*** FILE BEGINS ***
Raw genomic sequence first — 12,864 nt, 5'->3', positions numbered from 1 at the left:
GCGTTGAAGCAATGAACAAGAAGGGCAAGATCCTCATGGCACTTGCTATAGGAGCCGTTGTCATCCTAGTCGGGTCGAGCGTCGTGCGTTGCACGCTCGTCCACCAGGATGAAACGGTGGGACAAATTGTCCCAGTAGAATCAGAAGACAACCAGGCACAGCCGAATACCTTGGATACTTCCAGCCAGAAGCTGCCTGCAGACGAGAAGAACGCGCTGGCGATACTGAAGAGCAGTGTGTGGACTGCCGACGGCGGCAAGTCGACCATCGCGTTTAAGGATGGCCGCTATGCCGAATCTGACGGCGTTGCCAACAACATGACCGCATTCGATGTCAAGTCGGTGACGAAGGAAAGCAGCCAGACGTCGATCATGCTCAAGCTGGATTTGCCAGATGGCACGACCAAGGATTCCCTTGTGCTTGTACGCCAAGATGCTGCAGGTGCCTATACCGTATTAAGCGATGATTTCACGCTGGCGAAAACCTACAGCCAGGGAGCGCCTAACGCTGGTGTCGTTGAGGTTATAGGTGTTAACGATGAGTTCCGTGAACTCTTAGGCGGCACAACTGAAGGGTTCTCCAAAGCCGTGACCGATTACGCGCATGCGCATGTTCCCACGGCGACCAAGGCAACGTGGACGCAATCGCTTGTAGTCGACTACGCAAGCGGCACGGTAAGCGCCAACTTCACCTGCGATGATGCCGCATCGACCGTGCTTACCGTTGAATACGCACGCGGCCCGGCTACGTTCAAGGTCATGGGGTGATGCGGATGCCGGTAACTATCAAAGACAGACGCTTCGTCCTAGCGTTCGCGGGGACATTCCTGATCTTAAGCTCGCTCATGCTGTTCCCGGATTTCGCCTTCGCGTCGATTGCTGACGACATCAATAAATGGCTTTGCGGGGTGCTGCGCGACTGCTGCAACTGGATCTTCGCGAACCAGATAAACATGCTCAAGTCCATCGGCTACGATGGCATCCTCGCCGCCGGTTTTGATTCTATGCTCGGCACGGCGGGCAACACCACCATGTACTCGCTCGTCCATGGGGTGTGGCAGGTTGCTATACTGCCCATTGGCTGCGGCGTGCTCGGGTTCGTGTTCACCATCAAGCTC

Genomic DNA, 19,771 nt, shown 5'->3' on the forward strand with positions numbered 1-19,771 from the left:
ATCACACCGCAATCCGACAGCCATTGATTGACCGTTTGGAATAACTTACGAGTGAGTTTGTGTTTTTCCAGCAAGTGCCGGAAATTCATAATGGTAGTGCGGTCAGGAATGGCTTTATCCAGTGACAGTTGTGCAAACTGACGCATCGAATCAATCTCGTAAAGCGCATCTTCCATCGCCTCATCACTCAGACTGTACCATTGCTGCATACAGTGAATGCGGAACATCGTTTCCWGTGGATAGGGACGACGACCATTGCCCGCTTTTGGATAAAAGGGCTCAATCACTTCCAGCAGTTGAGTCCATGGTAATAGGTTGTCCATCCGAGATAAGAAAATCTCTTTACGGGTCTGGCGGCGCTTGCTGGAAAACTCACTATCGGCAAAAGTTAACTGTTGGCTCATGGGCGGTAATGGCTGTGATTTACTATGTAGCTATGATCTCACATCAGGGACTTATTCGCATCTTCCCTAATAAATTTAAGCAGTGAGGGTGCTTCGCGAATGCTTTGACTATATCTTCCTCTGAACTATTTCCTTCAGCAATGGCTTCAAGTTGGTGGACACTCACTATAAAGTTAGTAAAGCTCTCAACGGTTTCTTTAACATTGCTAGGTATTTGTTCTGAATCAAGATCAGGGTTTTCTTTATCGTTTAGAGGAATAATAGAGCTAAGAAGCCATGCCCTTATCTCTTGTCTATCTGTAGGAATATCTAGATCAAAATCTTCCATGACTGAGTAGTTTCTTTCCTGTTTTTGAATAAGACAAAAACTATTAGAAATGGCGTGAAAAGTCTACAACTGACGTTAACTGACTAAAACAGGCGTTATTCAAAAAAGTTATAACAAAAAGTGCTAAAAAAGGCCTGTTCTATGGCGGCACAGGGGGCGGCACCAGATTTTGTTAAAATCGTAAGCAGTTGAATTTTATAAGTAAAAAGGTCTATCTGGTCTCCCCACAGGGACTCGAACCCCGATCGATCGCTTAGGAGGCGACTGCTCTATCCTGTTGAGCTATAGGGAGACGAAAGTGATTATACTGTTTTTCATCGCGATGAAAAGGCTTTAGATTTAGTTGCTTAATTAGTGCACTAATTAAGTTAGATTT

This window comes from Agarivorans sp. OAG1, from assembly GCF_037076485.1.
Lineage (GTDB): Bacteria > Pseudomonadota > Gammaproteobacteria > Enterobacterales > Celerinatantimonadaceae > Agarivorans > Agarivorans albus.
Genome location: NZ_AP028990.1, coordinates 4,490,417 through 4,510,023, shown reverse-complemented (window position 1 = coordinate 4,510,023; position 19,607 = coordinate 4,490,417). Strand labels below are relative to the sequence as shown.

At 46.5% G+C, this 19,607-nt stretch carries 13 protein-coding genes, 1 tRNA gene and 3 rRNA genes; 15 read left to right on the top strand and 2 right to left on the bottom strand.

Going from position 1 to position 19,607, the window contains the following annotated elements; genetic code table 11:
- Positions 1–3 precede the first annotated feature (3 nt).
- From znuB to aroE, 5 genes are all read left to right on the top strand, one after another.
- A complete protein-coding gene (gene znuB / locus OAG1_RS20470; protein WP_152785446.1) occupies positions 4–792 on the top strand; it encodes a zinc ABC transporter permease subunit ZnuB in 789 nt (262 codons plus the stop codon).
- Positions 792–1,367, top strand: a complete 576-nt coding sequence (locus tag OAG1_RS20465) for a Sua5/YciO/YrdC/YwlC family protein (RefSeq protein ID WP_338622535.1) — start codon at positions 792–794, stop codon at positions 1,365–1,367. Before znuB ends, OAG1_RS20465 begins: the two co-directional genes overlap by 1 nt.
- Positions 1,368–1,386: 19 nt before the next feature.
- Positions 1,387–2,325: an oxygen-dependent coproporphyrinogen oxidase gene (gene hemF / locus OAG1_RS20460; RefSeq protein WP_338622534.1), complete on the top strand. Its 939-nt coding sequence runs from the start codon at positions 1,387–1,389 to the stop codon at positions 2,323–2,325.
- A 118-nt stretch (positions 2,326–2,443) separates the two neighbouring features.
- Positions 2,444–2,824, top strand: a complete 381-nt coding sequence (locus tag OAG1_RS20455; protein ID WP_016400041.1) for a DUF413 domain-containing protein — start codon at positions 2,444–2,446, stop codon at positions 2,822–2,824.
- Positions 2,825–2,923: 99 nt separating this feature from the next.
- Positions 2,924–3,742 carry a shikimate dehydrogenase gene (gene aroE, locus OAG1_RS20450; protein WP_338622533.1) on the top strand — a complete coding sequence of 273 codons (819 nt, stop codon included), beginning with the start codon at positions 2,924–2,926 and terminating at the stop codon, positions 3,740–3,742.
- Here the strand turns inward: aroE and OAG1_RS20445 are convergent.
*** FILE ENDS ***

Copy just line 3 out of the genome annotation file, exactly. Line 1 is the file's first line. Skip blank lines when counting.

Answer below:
Genomic DNA, 19,771 nt, shown 5'->3' on the forward strand with positions numbered 1-19,771 from the left: